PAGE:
Sanders, Finley join exclusive 300-300 club
K.C. right fielder now among six to reach home run, stolen base milestone
Kansas City, Mo. ? Joe DiMaggio never gained admission to this exclusive club. Nor did Mickey Mantle, Hank Aaron, Stan Musial and Babe Ruth.
Until this month, only four players in major-league history had. Then, within days of each other, two well traveled friends – Kansas City’s Reggie Sanders and San Francisco’s Steve Finley – quietly expanded the group to six members. The admissions policy is demanding: 300 career homers and 300 stolen bases.
Sanders connected off Tampa Bay’s Chad Harville on June 10 for the 300th homer of his 15-year career. Four days later, Finley hit his 300th off Claudio Vargas of Arizona.
They’ve joined Barry Bonds, Bobby Bonds, Willie Mays and Andre Dawson in a club that parlays speed, strength, durability and base-running savvy.
“To be able to run and hit for power is a special thing,” Royals first baseman Doug Mientkiewicz said. “You’ve got to be consistent, too. And first and foremost, you have to take good care of yourself.”
Coming into the season, Sanders and Finley each had more than 300 steals. All they needed was a handful of home runs and a little more time.
“The home runs are tougher than the stolen bases,” the 38-year-old Sanders said. “If you’ve got speed, you’ve got speed. Home runs are mistakes. I’ve been able to hit 300 mistakes.”
Finley, 41, who began his major-league career with Baltimore in 1989, said he would wait awhile before dwelling on the achievement.
“I don’t think about that stuff while I’m playing. Someday I’m sure it will be nice,” he said.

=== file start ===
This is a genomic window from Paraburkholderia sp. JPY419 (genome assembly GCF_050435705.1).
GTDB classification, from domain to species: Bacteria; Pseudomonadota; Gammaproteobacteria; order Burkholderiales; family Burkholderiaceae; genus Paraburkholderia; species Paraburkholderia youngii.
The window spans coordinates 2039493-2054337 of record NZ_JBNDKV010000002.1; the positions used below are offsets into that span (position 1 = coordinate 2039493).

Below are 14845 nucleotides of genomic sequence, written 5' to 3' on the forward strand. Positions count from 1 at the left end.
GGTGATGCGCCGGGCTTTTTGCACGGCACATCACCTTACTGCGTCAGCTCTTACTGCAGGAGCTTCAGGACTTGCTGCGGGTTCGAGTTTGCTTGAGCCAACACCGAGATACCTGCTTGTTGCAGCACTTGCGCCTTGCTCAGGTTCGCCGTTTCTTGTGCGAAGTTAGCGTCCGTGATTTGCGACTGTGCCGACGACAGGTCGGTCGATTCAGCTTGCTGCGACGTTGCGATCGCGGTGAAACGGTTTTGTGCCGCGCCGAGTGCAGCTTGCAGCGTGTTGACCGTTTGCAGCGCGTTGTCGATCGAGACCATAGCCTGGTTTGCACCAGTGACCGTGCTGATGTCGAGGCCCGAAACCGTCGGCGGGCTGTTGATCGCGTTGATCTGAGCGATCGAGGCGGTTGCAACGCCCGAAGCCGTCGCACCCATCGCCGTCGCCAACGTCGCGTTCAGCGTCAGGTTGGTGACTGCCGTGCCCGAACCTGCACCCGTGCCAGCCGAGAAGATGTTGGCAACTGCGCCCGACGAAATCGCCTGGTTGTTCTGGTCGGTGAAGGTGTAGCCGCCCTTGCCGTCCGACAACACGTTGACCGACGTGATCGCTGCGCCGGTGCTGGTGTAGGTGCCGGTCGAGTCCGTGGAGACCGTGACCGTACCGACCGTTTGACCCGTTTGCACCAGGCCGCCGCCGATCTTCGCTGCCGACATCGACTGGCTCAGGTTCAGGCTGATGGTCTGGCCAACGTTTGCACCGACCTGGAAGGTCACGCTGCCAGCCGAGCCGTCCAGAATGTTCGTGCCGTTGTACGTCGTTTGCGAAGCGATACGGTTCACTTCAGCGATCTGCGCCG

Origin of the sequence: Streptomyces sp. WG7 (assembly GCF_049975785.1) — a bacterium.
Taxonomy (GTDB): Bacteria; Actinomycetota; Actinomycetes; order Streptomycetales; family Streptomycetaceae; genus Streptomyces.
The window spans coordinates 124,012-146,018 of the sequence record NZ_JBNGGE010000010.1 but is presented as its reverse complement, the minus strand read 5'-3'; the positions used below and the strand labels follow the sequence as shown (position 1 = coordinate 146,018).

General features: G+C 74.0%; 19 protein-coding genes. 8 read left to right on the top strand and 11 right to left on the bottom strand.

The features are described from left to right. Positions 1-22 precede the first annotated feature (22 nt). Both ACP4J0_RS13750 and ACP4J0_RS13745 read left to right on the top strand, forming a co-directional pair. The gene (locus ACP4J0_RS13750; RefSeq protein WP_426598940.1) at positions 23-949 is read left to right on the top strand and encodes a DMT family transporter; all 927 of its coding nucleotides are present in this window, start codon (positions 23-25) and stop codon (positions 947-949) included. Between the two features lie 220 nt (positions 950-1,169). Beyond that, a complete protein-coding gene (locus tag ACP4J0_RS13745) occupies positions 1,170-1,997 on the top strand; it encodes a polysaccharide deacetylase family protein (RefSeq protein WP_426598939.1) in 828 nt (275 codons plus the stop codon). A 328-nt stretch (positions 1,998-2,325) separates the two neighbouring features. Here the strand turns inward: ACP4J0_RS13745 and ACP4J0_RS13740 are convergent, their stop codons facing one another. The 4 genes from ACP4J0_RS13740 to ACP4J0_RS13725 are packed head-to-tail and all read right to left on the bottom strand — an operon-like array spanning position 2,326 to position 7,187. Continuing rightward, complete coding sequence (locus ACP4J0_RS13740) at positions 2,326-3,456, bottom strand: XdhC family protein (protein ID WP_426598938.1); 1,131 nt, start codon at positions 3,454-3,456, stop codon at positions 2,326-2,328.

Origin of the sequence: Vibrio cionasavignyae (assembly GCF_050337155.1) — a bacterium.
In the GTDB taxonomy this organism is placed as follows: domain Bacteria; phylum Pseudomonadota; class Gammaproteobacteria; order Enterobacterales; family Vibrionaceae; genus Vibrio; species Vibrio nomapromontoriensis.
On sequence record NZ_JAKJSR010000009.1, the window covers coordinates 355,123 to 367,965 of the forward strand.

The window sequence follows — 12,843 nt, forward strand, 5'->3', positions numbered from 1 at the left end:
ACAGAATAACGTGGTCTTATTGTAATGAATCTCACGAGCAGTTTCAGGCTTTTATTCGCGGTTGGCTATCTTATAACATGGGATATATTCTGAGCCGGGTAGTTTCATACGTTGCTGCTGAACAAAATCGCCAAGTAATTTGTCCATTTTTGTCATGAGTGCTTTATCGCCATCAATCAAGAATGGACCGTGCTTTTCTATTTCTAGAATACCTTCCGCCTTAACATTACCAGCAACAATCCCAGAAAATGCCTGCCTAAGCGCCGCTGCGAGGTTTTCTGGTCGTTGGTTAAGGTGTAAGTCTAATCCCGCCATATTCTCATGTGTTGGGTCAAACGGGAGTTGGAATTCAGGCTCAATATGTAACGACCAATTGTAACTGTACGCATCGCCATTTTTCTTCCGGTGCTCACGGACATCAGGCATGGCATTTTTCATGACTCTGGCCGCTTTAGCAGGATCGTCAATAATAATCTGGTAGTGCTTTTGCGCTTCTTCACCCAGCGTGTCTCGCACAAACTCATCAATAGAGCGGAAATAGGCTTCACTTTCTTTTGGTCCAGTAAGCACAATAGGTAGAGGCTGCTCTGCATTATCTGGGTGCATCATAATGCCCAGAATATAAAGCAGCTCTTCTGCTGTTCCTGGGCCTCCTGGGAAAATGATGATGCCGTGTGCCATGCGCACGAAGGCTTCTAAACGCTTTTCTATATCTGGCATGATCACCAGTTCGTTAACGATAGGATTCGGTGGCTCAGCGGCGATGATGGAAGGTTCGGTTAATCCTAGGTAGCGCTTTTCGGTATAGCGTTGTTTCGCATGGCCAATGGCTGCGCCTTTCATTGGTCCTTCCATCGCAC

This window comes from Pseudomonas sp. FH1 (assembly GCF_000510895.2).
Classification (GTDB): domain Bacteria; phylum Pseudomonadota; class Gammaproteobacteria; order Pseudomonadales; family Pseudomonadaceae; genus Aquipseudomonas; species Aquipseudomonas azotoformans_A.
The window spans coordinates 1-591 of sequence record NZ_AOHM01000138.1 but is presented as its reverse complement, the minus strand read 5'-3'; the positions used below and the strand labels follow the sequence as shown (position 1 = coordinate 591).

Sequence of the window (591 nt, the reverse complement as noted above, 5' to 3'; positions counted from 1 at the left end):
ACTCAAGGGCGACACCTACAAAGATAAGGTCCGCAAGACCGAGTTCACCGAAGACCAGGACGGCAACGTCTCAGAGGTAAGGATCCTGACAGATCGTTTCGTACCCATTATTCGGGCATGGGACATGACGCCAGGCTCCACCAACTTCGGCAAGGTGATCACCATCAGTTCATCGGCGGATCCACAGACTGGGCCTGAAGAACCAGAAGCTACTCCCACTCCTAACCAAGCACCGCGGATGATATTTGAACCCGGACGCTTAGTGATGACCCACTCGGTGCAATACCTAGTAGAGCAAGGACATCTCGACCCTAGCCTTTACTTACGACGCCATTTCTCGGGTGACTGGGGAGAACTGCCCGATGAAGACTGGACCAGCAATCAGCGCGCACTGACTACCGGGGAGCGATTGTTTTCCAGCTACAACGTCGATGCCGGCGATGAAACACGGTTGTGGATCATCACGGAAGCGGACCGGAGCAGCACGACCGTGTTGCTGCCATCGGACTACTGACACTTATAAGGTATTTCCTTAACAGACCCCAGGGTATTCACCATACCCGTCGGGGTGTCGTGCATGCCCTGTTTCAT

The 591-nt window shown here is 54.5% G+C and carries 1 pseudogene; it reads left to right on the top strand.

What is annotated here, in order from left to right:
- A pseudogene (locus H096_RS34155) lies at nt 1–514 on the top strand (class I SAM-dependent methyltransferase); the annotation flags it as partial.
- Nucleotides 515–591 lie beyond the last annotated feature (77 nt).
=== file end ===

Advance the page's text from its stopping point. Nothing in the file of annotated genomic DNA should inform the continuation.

The timing of the two outfielders’ milestone is not their only similarity. Both were born in the South – Sanders in Florence, S.C., and Finley in Union City, Tenn.
Both have enjoyed what amounts to a tour of major-league camps. Finley has played for the Orioles, Astros, Padres, Diamondbacks, Dodgers, Angels and Giants. Sanders began with Cincinnati in 1991 and has also been with San Diego, Atlanta, Arizona, San Francisco, Pittsburgh, St. Louis and now Kansas City.
Both have helped make good teams better. Sanders has been to the postseason five times in the past six years. Finley has appeared in the playoffs seven times.
Their paths crossed in 2001 in Arizona when the Diamondbacks beat the New York Yankees in the World Series. Finley scored five runs and drove in two; Sanders had seven hits and scored six runs.
“We hit it off really well in 2001,” Finley said. “We did everything together. We stayed friends, and we still spend time together when we can. I’m glad to have him with me in the club.”
Since breaking into the 300-300 club, they’ve played phone tag.
“I’ve left messages for him, and he’s left messages for me,” Sanders said. “Our times are so crazy lately. We congratulated each other. We see each other a lot in the offseason. I’m in Scottsdale, and he’s in San Diego, and my wife’s from San Diego, so we always go back there.
“It is quite weird for us to be two good friends and to do it in the same year, something that had been done just four times in the past. Wow.”
As their careers wind down, Finley and Sanders have more milestones within reach. Sanders went into this weekend needing one home run to become the only active player with double-digit homers in 15 straight seasons.
Finley needs four triples to tie Mays’ San Francisco record of 12 in a season. He’s already joined Mays as the only players in history to total 425 stolen bases, 100 triples, 300 home runs and 300 stolen bases.
But it’s the 300-300 club they savor.
“For me, it’s a great milestone,” Finley said.